Vice President Mike Pence, on a fundraising swing for vulnerable House Republicans in California, stopped at a manufacturing company Monday in Rancho Cordova to relay the virtues of the administration’s plan to change the federal tax system.
Joined by House Majority Leader Kevin McCarthy of Bakersfield, Pence toured Stroppini Enterprises, where he touted what he said President Donald Trump likes to call a “middle-class miracle.” The vice president said the simplified plan would allow most people to fill out their taxes on “one sheet of paper.”
Pence’s visit comes amid considerable consternation over how the GOP tax plan – which would dramatically simplify the tax code, slashing corporate and income tax rates – would affect Californians.
While the proposal remains in the “framework” stages, state and local tax deductions would be eliminated in the initial draft supported by the Trump administration.
Premium content for only $0.99
For the most comprehensive local coverage, subscribe today.
The deduction allows Californians to subtract various state tax payments, including state income tax and local property tax, from their income before calculating how much they owe the federal government. A Sacramento Bee review of the federal data found that more than 6 million people here claimed the deduction, worth $112.5 billion, in 2015.
The approach has a larger impact on states with higher state and local taxes, including Democrat-rich California and New York.
Democrats and liberal activists have sought to pressure California’s GOP House members to push for early changes to the proposal. In an interview at the Capitol earlier on Monday, billionaire climate activist Tom Steyer slammed the Republican tax plan.
“That is an absolute attack on California, including no deduction of state and local,” he told The Bee. “Any California representative of any party who votes for that should lose his or her job that day.”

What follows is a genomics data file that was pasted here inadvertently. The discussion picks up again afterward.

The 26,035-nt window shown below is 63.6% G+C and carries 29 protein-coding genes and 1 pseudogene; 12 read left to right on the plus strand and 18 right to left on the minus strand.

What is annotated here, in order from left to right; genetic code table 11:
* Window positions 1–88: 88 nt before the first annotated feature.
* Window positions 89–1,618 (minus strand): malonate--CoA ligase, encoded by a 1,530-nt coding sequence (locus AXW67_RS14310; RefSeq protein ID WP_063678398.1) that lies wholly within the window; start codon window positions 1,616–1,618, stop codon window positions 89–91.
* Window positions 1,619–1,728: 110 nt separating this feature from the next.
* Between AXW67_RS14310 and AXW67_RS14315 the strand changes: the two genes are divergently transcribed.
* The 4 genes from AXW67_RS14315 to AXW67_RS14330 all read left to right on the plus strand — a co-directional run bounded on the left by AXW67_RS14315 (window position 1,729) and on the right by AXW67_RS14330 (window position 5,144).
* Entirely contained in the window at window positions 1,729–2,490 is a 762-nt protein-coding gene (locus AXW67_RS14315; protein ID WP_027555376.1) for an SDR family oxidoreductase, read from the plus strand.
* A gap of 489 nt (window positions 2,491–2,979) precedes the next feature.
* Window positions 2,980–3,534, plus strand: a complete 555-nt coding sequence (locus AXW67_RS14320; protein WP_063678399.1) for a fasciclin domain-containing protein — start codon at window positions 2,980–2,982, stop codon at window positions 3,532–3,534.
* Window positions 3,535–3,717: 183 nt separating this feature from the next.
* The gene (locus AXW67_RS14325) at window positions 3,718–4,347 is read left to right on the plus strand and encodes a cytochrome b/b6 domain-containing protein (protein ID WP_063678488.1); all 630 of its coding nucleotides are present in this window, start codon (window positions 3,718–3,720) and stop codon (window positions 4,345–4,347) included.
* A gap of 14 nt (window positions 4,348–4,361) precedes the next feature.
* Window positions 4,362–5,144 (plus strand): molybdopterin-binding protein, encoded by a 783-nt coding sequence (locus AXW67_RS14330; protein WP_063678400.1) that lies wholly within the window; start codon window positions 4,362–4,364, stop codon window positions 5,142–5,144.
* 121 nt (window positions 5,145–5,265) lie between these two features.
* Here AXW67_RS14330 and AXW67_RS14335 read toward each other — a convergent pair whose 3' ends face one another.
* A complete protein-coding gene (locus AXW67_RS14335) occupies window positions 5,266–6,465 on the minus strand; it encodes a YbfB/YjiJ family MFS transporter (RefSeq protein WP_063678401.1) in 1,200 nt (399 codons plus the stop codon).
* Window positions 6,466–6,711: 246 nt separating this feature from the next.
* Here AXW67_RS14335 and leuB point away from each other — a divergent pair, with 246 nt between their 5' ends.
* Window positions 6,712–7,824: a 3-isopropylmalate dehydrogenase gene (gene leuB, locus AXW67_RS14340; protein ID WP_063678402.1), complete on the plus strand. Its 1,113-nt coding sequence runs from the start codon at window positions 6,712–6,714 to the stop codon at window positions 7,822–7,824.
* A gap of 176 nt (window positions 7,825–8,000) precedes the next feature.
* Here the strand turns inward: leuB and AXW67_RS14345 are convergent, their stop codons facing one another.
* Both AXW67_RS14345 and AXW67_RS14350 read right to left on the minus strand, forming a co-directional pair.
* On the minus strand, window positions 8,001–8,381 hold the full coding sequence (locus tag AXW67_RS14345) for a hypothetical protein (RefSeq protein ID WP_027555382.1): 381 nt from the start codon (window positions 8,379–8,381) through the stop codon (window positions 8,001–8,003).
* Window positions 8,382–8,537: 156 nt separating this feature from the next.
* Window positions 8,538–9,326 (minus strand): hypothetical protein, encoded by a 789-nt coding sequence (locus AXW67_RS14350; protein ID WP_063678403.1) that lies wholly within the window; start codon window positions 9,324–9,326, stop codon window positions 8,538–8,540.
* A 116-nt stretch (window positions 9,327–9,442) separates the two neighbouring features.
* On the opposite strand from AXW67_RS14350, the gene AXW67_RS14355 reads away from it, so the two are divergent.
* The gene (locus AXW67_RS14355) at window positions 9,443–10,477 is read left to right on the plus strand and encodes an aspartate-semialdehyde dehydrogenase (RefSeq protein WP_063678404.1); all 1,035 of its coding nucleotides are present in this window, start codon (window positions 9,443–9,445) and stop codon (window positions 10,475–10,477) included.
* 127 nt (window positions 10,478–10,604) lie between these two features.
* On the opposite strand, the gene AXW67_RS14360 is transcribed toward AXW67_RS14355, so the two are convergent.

Democrats view voices like Steyer’s as crucial to the tax reform debate because he stands to profit substantially from the tax cuts proposed by President Donald Trump’s plan.
Like fellow billionaire Warren Buffett, Steyer wants to raise taxes on the wealthy. He thinks the money should be used to invest in infrastructure, clean energy, public education and health care.
Pence’s event was just outside Sacramento, where he later attended a dinner fundraiser at the downtown Hyatt Regency.
He made a handful of stops in Southern California late Sunday and earlier Monday to raise money for targeted House Republicans whose districts were won by Hillary Clinton in 2016. The seven seats are seen as key battlegrounds Democrats must win to regain control of the House and hand the speaker’s gavel back to House Minority Leader Nancy Pelosi. The endangered Republicans include Reps. Dana Rohrabacher of Costa Mesa, Darrell Issa of Vista and Jeff Denham of Turlock.
Pence’s trip here came after he left a game between the San Francisco 49ers and Indianapolis Colts in his native Indiana, citing disagreements with players who knelt during the National Anthem.
While the vice president said he couldn’t “dignify” the demonstration, he faced swift criticism over the cost to taxpayers for his travel and security to attend the game, which CNN estimated at $242,500.
Had Pence flown to Los Angeles from Las Vegas, where he was before going to the game, the cost would have been about $45,000.
Pence’s office said he was planning to attend the game for weeks because the team was honoring Peyton Manning, a former Colts quarterback who Republicans had hoped would run for U.S. Senate.